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Treatment Outcomes Research Grant Recipients

2002

Awarded $55,000

Lisa Lucks Mendel, University of Memphis
"Validating Sentence Recognition Assessments as Outcome Measures"

Lisa Lucks Mendel is an associate professor of audiology at the University of Memphis in Tennessee. Mendel's proposal, Validating Sentence Recognition Assessments as Outcome Measures, aims to validate the use of specific sentence recognition assessment materials-such as the Speech Perception in Noise test, the QuickSIN, and the Hearing in Noise Test-as objective outcome measurements that document improvements in speech understanding with hearing aids. She will administer three sentence tests of speech recognition and one hearing aid benefit self-assessment questionnaire to a minimum of 20 adult hearing aid candidates at three different times throughout the year-long study: before hearing aid fitting, 30 days after fitting, and 60 days after fitting. Data collected from the research will be used to determine the relationship between objective sentence recognition performance of adults who wear hearing aids; determine the relationship between objective sentence recognition performance and subjective self-assessment outcome measures; and provide recommendations regarding the inclusion of both objective and subjective outcomes measures in the hearing aid evaluation process.

This research will provide a critical body of data needed to define outcomes relevant to evaluating objective and subjective hearing aid benefit. Ultimately, Mendel hopes to use the results to provide more standardization to the hearing aid evaluation process across clinics.

1999

Awarded $45,000

Richard C. Katz, Carl T. Hayden Veterans Administration Medical Center
"Effects of the Number of Treatment Hours on Treatment Effectiveness and Durability of Treatment Outcomes in Aphasia"

Dr. Richard C. Katz is chair of Audiology and Speech Service at the Carl T. Hayden Veterans Administration Medical Center in Phoenix, Arizona. He is the recipient of a $45,000 collaborative partnership grant between the Foundation and the American Speech-Language-Hearing Association. The grant is designed to help further research activities in the area of treatment outcomes and efficacy. Dr. Katz will examine the extent to which the number of treatment hours influences the effectiveness and durability of the functional outcome of that specific treatment. The treatment to be administered in this study is an intensive stimulation-facilitation program designed to improve functional communication. It will be given to individuals with moderate to moderately severe aphasia. Several studies have documented that treatment and rehabilitation for persons with aphasia woks. However, to date, few studies have examined the extent to which the number of treatment hours influences the effectiveness and durability of that treatment. Two treatment conditions that differ only in terms of the number of treatment hours received will be utilized. It is predicted that, although both treatment conditions will improve functional communication, the magnitude of the effect will be the greatest for those receiving the most treatment. It is further hypothesized that treatment will only be sustained by those individuals receiving the greater number of treatment hours.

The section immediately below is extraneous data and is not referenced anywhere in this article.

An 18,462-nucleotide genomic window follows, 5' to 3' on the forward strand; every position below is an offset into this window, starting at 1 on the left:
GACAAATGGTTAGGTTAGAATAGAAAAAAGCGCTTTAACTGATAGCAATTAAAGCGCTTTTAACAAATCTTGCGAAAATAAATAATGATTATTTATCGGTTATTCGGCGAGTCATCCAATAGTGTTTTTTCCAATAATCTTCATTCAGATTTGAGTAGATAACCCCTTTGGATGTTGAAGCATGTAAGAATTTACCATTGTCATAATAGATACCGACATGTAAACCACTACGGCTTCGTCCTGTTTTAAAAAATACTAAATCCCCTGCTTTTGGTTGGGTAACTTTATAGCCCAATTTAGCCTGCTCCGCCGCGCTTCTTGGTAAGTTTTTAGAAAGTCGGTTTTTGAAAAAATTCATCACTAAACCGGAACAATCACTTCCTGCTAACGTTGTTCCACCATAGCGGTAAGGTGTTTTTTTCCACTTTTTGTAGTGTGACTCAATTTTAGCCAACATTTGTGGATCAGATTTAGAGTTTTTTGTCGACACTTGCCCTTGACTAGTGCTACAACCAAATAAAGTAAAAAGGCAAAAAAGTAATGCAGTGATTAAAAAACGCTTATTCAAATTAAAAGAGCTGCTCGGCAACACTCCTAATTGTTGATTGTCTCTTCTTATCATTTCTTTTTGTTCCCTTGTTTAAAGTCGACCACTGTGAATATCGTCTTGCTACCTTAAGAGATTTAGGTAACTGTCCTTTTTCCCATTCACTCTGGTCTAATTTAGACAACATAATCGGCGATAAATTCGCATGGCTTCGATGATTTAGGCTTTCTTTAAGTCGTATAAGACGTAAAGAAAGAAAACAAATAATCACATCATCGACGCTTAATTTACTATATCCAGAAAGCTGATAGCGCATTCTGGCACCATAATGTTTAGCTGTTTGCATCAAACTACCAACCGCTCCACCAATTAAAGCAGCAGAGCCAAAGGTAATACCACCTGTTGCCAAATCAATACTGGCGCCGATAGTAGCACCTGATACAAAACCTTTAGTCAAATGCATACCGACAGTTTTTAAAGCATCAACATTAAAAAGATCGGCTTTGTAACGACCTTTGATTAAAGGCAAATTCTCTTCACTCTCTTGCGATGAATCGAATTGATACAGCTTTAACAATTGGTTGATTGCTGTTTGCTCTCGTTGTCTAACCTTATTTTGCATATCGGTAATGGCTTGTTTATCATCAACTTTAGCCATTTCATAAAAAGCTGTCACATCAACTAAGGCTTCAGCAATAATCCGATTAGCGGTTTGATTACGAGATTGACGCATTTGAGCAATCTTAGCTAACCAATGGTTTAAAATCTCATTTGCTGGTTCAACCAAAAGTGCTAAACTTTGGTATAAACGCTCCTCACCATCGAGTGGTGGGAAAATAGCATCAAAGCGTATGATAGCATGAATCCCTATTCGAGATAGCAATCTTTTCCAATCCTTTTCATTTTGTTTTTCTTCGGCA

1997

Awarded $50,000

Jean Blosser, University of Akron, Ohio
"Reliability and Validity of Data Collection Instruments in School Speech-Language Pathology Programs"

1996

Awarded $25,000

Alex Johnson, PhD, Henry Ford Hospital and Health Sciences Center
"ASHA Functional Communication Measures: Reliability and Validity in Medical Speech-Language Pathology"

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